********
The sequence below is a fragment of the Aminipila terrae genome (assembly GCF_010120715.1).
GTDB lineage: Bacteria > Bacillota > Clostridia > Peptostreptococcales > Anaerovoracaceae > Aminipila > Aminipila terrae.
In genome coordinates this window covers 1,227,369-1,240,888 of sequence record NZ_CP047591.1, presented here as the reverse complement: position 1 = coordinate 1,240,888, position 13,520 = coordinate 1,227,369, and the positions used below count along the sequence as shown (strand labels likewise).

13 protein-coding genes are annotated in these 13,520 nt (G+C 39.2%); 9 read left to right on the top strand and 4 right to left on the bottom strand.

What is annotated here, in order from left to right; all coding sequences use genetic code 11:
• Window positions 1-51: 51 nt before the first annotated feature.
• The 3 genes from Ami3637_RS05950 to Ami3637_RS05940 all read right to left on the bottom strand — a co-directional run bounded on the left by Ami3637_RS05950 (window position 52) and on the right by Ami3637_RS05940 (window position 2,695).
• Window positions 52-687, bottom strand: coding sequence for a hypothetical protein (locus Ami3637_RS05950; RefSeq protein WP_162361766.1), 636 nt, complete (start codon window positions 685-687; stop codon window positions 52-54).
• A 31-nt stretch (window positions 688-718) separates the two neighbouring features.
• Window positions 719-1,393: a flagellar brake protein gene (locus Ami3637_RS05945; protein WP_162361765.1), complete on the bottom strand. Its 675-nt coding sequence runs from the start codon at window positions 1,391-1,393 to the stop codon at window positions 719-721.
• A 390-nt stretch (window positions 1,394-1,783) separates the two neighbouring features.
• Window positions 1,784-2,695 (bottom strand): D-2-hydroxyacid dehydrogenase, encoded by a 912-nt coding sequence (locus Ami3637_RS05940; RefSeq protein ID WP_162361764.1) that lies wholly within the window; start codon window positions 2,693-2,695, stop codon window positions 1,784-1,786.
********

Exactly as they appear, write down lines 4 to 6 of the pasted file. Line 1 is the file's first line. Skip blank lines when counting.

13 protein-coding genes are annotated in these 13,520 nt (G+C 39.2%); 9 read left to right on the top strand and 4 right to left on the bottom strand.

What is annotated here, in order from left to right; all coding sequences use genetic code 11:
• Window positions 1-51: 51 nt before the first annotated feature.